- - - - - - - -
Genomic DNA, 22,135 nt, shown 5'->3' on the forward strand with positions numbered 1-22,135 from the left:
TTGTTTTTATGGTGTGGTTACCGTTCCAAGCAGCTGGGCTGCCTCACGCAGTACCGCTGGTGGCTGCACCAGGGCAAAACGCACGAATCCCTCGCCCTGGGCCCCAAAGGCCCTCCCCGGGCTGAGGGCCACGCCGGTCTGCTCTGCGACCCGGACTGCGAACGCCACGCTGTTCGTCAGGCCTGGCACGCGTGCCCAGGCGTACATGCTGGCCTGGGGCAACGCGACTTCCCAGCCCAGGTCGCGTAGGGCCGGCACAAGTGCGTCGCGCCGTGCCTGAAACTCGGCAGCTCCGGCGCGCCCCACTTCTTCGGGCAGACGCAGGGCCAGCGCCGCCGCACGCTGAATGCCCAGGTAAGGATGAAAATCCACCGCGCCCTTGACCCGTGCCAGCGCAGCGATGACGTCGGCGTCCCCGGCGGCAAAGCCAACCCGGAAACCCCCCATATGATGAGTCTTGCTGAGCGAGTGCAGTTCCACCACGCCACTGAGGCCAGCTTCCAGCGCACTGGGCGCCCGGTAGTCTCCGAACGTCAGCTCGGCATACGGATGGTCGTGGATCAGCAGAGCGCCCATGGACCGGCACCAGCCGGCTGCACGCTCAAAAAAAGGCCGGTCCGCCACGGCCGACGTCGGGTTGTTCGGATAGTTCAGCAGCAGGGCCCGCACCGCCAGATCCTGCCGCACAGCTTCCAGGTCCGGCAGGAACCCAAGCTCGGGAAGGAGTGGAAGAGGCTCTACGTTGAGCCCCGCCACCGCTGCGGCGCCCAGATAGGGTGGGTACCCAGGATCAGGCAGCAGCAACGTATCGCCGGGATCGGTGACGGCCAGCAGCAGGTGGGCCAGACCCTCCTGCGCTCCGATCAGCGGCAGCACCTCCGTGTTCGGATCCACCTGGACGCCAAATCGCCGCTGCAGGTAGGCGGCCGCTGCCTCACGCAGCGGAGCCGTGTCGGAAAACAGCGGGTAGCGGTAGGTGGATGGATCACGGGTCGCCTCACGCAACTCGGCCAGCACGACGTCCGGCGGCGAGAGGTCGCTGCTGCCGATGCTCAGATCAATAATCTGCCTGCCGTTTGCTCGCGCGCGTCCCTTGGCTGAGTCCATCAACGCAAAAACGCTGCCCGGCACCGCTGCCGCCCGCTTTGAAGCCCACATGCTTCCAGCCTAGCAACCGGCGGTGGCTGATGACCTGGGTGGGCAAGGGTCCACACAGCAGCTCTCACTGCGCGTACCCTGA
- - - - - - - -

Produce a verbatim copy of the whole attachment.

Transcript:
Genomic DNA, 22,135 nt, shown 5'->3' on the forward strand with positions numbered 1-22,135 from the left:
TTGTTTTTATGGTGTGGTTACCGTTCCAAGCAGCTGGGCTGCCTCACGCAGTACCGCTGGTGGCTGCACCAGGGCAAAACGCACGAATCCCTCGCCCTGGGCCCCAAAGGCCCTCCCCGGGCTGAGGGCCACGCCGGTCTGCTCTGCGACCCGGACTGCGAACGCCACGCTGTTCGTCAGGCCTGGCACGCGTGCCCAGGCGTACATGCTGGCCTGGGGCAACGCGACTTCCCAGCCCAGGTCGCGTAGGGCCGGCACAAGTGCGTCGCGCCGTGCCTGAAACTCGGCAGCTCCGGCGCGCCCCACTTCTTCGGGCAGACGCAGGGCCAGCGCCGCCGCACGCTGAATGCCCAGGTAAGGATGAAAATCCACCGCGCCCTTGACCCGTGCCAGCGCAGCGATGACGTCGGCGTCCCCGGCGGCAAAGCCAACCCGGAAACCCCCCATATGATGAGTCTTGCTGAGCGAGTGCAGTTCCACCACGCCACTGAGGCCAGCTTCCAGCGCACTGGGCGCCCGGTAGTCTCCGAACGTCAGCTCGGCATACGGATGGTCGTGGATCAGCAGAGCGCCCATGGACCGGCACCAGCCGGCTGCACGCTCAAAAAAAGGCCGGTCCGCCACGGCCGACGTCGGGTTGTTCGGATAGTTCAGCAGCAGGGCCCGCACCGCCAGATCCTGCCGCACAGCTTCCAGGTCCGGCAGGAACCCAAGCTCGGGAAGGAGTGGAAGAGGCTCTACGTTGAGCCCCGCCACCGCTGCGGCGCCCAGATAGGGTGGGTACCCAGGATCAGGCAGCAGCAACGTATCGCCGGGATCGGTGACGGCCAGCAGCAGGTGGGCCAGACCCTCCTGCGCTCCGATCAGCGGCAGCACCTCCGTGTTCGGATCCACCTGGACGCCAAATCGCCGCTGCAGGTAGGCGGCCGCTGCCTCACGCAGCGGAGCCGTGTCGGAAAACAGCGGGTAGCGGTAGGTGGATGGATCACGGGTCGCCTCACGCAACTCGGCCAGCACGACGTCCGGCGGCGAGAGGTCGCTGCTGCCGATGCTCAGATCAATAATCTGCCTGCCGTTTGCTCGCGCGCGTCCCTTGGCTGAGTCCATCAACGCAAAAACGCTGCCCGGCACCGCTGCCGCCCGCTTTGAAGCCCACATGCTTCCAGCCTAGCAACCGGCGGTGGCTGATGACCTGGGTGGGCAAGGGTCCACACAGCAGCTCTCACTGCGCGTACCCTGA